4. IT, BPO, and Business Services

Accrington reports, the development in the Information Technology sector has led to a fast – paced and rapid expansion in Business Process Outsourcing, from the last decade, BPO’s emerged as the top contributors to the Filipino economy.

5. Healthcare

Experts have stated that this industry seems to be picking up steam as the country’s health expenditure grew significantly for the past few years. This is a wonderful indication that people prioritize a healthy lifestyle and a good industry to be looked on.

6. Travel and Tourism

Note that the Philippines takes pride in its scenic beauty and lavish tourist destination, there is a huge demand for services, packages, offers, facilities, accommodations, trips, transport, food and beverage and other travel related services.

7. Agriculture

This country has been renowned as a tropical country that holds a massive agrarian land mass extending to 9.7 million hectares of fertile soil suitable for different crops like, coconut, rice, mango, sugarcane, corn, coffee, banana, pineapple and cacao. The country also produces poultry and livestock which support the basic needs of the region so it’s a good industry to venture on.

Why You Should Consider Investing in Philippines

Philippine is endowed with rich and abundant natural and mineral resources, beautiful tourist spots, and diverse culture, and it offers an ideal market to tap for both local and foreign entrepreneurs.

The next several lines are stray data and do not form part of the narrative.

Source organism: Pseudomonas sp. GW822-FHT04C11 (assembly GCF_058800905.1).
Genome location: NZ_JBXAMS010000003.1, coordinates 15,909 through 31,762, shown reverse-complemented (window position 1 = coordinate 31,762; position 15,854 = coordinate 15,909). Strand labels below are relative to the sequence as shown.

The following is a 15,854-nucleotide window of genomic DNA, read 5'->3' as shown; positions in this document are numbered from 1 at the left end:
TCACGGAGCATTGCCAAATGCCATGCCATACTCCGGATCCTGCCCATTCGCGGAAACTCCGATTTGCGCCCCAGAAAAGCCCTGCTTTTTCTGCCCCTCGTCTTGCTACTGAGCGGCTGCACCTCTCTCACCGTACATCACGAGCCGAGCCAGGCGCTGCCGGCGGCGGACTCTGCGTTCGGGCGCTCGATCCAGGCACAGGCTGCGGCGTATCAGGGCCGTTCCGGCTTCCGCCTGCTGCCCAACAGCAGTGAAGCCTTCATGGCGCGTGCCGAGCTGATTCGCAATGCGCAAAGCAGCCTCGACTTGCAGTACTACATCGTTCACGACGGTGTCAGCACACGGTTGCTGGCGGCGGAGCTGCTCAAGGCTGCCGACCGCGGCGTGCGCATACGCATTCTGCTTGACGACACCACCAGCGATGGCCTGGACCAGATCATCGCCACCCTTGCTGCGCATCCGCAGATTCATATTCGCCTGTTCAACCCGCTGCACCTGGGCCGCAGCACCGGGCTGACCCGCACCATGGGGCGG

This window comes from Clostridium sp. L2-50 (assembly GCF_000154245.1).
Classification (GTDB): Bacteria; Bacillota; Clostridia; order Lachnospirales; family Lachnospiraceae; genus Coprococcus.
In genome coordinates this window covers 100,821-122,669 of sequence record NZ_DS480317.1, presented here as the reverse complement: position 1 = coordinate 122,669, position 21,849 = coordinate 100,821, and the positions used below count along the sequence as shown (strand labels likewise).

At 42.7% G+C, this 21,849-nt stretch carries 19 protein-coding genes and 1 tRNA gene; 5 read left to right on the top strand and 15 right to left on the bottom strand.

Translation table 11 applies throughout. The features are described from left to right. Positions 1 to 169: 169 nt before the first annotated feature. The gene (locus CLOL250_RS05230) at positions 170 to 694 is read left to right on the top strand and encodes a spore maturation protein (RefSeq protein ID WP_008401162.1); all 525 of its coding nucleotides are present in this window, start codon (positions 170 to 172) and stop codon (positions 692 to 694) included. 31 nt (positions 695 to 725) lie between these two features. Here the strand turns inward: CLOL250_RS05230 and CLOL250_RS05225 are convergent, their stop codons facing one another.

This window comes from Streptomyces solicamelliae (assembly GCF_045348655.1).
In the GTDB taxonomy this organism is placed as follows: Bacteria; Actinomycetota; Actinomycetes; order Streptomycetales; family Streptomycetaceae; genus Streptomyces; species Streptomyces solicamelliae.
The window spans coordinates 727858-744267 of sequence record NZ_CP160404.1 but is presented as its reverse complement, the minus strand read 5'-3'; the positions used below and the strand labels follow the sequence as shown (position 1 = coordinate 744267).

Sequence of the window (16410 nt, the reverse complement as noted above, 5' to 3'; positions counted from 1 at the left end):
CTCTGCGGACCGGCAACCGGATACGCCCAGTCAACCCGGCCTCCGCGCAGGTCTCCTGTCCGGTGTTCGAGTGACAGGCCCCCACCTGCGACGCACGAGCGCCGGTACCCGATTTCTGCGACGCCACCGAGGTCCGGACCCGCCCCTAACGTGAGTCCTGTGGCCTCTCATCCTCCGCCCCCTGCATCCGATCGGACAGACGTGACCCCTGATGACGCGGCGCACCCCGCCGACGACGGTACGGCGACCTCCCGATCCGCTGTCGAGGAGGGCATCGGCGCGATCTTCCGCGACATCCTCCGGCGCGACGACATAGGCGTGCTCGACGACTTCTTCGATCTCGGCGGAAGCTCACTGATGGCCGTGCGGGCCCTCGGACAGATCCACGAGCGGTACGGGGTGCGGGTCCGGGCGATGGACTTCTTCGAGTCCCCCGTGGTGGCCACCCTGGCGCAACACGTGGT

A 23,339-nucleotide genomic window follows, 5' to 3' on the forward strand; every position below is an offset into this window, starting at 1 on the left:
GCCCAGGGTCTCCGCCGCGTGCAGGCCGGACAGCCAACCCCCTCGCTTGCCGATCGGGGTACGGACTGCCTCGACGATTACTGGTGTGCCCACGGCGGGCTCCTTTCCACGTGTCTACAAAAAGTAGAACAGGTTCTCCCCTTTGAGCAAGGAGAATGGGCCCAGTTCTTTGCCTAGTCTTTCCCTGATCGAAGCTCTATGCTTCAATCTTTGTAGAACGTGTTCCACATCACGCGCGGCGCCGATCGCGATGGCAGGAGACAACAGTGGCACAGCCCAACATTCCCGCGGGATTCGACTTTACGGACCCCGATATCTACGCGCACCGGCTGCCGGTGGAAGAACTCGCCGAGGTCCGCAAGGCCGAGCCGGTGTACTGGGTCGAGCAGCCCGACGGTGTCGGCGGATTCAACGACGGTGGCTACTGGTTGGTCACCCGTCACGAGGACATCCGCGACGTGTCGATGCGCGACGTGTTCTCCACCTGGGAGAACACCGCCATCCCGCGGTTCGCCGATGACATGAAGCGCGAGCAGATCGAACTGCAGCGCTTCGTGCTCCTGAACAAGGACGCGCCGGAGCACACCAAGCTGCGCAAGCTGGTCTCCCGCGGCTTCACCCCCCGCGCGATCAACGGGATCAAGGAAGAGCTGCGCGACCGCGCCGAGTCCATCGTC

a. Strategic Location

Note that Philippines is in the heart of Asia, making it a strategic country that plays a very important role not only during the war era but even in terms of trade and commerce, and this has resulted in faster growth in its economy. The Philippines is situated within four hours flying time from major capitals of the region.

Sited at the crossroads of the eastern and western business, it is a well known entry point to over 500 million people in the ASEAN market and a gateway of international shipping and air planes suited for European and American businesses.

b. Filipinos are Confident Consumers

Filipinos are known to be very confident spenders in the world who put their hard – earned money on new clothes, vacations, investments and home improvements. Based on very reliable data, Philippines remains one of the top ranked spenders globally and on top of even the United States which placed fourth. The Philippines outranked neighbouring countries in Asia – Pacific such as India and Indonesia which placed second and third respectively.

c. Developing Infrastructure

Also note that Philippines is an archipelago that makes it quite hard to connect from every island, but the initiative of its government, a well – developed communication, transportation, business and economic infrastructure links the three major islands and distinguishes the Philippine economy. Very accessible by air, water and cyberspace, liberalization of inter – island shipping and domestic aviation further sparked improved facilities and services.

d. Unlimited Business Opportunities

Reports have it that Philippines has improved and primed up various areas for investors and offers a dynamic consumer market in line with a group of product choices created by a competitive domestic economy. The country also offers a good opportunity to new business ideas given its diverse culture backed up by confident buying power of its people, so see for yourself what opportunities this country offers.

e. Strong and Quality Manpower Resources